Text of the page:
"PorBar" <compsosinc@newsgroup> wrote in message
On Sep 1, 2:03 pm, "Ace Fekay [MCT]" <ace...@newsgroup>
> "PorBar" <compsos...@newsgroup> wrote in message
>>> I posted this to the wrong group..sorry for any cross-post:
>> I saw your post in the other group. I cross-posted it to this group,
>> I saw this one.
>> And yes, you multi-posted it, as Lanwench said. Cross-posting is when you
>> select multiple groups at the same time when posting it. You posted it
>> two separate postings.
> Ok -thanks for the input. With the new server, since this is just a 15-
> user network, and we did not "use" Exchange (meaning the users have no
> email and they did not send internally either), and some employees
> have left, etc..we plan on recreating the user & computer accounts.
> Had just the default GPO, default login scripts with SBS. Printers
> installed manually etc..very little if any "automation".
> Just curious if the SBS clients would have to "rejoin" the domain the
> new Server (ie run the network connection wizard on each) if the
> domain name is kept the same? Also the SBS clients have static IP
> addresses and we are thinking of letting the new sever be a DHCP & DNS
> Server. Any advice here?
> We do not intend to join the new server to the current domain. Just
> get it ready with its roles (DC, DNS, DHCP) then shutdown the SBS and
> start connecting the clients. We figured the client/user profiles will
> have to be recreated-they were not roaming, etc.
> Thanks again..await your feedback.
If you want to keep the same name, but not the same domain, meaning to start
fresh, then all the workstations will need to be disjoined first prior to
unplugging the current machine, because you can't have the current one up
and running when you install the new one. So it's better off disjoining them
first. Just make sure you know the local admin password prior to the
dis-joining. Once the new domain is up and running, then you can join them
to the new domain.
As far as keeping current GPOs, they will be part of the old domain, so they
will no longer exist in the new domain. However, you can copy them over, but
they must be saved to a file first before unplugging the old DC.
Migrating GPOs Across Domains
You can use a copy operation to transfer settings to a new GPO in the same
domain, another domain in the same forest, or a domain in another ...
Copy a Group Policy object using GPMC
Some tips and guidelines:
1. Before disjoining the workstations, copy all user data (My docs, Outlook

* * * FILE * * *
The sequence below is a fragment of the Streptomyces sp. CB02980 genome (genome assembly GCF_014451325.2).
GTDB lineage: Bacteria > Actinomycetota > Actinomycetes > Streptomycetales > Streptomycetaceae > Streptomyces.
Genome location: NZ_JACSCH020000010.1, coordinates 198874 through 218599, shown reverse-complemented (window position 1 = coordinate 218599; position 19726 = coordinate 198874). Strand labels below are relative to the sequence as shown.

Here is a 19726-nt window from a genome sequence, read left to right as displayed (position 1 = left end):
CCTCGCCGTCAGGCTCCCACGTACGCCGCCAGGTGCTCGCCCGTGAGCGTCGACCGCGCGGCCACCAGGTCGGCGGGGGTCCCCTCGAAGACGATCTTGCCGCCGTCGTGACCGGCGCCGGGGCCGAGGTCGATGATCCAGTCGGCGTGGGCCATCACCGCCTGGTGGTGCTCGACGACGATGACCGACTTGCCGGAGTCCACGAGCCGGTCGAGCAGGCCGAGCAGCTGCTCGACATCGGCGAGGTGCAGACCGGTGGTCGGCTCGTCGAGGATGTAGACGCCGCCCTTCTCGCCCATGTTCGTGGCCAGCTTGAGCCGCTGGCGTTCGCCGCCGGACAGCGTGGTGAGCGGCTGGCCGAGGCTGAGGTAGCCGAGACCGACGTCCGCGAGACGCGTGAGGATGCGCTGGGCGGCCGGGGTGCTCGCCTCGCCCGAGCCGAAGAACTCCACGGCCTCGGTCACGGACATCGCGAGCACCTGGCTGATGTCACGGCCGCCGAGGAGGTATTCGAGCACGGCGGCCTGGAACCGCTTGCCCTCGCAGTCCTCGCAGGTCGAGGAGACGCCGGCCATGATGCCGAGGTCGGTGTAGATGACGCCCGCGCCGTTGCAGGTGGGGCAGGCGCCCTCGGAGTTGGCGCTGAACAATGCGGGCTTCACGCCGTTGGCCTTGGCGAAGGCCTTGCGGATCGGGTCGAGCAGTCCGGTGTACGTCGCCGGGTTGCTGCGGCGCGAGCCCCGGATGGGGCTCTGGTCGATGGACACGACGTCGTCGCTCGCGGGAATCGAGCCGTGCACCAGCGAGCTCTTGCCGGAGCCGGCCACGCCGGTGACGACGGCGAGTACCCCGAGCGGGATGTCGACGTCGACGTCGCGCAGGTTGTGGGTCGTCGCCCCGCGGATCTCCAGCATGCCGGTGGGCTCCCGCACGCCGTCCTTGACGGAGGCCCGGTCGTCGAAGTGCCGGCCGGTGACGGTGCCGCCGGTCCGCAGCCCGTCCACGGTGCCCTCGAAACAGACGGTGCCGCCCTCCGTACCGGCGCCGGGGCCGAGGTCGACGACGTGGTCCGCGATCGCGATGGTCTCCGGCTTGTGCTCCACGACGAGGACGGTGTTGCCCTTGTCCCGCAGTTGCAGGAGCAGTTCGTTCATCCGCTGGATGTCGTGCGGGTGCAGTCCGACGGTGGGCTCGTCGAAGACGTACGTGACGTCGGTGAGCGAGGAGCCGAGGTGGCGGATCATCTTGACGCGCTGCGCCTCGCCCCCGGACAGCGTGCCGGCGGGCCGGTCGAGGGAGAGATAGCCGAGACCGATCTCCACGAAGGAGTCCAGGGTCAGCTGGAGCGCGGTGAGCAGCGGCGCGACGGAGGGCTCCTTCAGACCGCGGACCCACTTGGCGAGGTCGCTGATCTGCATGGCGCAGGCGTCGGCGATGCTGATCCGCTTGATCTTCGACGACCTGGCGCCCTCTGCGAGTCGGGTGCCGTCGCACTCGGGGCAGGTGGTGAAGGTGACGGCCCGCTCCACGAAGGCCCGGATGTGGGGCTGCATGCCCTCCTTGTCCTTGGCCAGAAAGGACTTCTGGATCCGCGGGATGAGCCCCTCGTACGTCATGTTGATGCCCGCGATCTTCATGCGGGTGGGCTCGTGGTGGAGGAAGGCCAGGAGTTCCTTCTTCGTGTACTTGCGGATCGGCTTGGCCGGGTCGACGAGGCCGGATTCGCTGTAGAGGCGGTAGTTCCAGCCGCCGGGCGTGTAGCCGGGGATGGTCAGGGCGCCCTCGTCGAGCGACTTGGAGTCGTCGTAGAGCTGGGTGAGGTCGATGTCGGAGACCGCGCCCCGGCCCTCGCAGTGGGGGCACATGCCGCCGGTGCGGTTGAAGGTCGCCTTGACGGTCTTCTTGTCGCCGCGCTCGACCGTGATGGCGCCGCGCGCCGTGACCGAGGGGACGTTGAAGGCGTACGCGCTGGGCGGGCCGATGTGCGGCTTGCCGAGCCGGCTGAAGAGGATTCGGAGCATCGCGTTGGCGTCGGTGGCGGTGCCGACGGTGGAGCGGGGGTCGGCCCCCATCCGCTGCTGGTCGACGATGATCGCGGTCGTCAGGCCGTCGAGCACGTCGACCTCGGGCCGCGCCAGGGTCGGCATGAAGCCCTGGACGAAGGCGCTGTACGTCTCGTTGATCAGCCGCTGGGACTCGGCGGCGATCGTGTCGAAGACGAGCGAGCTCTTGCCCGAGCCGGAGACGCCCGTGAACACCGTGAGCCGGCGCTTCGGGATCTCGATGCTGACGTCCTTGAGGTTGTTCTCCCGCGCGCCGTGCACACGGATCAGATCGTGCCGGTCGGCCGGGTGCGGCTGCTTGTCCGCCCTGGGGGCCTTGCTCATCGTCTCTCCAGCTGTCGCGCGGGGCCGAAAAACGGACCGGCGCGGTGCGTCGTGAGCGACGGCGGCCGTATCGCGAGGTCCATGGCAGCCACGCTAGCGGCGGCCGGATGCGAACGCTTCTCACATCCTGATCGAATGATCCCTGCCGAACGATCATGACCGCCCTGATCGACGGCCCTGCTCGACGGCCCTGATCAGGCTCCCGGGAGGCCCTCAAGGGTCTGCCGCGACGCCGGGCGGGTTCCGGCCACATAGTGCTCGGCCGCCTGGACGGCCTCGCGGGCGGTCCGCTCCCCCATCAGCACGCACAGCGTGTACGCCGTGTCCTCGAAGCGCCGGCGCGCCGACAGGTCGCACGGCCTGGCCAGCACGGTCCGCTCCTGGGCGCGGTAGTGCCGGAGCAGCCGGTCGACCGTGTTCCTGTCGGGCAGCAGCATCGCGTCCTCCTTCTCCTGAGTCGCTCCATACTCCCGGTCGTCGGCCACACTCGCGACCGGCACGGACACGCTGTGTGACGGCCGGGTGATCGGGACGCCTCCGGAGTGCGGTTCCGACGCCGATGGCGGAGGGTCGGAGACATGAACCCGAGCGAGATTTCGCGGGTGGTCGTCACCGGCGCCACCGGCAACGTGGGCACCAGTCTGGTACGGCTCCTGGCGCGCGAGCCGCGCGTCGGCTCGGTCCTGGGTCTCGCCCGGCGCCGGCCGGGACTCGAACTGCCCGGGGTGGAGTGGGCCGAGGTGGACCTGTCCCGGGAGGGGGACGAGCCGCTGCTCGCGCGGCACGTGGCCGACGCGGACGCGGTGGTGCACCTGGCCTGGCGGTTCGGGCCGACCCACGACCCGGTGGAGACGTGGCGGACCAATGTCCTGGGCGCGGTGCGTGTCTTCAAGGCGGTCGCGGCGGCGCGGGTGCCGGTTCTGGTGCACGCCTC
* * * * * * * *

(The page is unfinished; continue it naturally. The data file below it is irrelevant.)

PSTs if any, data they may have saved on their desktops, etc, to a thumb
drive, your laptop, or somewhere else.
2. Make sure you don't select a single label name
2. DCPROMO will install DNS for you. Make sure you have a copy of the i386
folder on c: drive to make it easier. Make sure the copy of i386 is of the
same SP level or you will need to re-run the service pack after you install
a non-same level SP source to a greater SP level installation. This goes for
any other services such as WINS, DHCP, etc.
3. Since this is a non-SBS DC that you are creating, it is highly advised,
and recommended, to NOT multihome it nor install RRAS on it. SBS can handle
multihoming perfectly with the wizards. With non-SBS, it introduces
complications that will pull your hair out. Allow your firewall/router to
handle internet access. If there are two NICs on the new server, either
disable one of them, or team them, but do not use both on separate networks.
There are registry changes you can make, along with a handful of other
changes to make it work (I can provide a multipage step by step if you want)
to make a multihomed DC work, but it vastly changes a DC's default behavior.
4. Once dcpromo has changed, change the DNS address from the loopback
(127.0.0.1) to the actual IP of itself.
5. Make sure to not use the ISP's DNS, the router as a DNS address, or any
other external DNS server that has no reference to your internal AD DNS
6. If you need VPN services, install RRAS on a non-DC, or use your robust
firewall (such as a Cisco ASA, Netscreen, etc) to provide these services.
I hope that helps.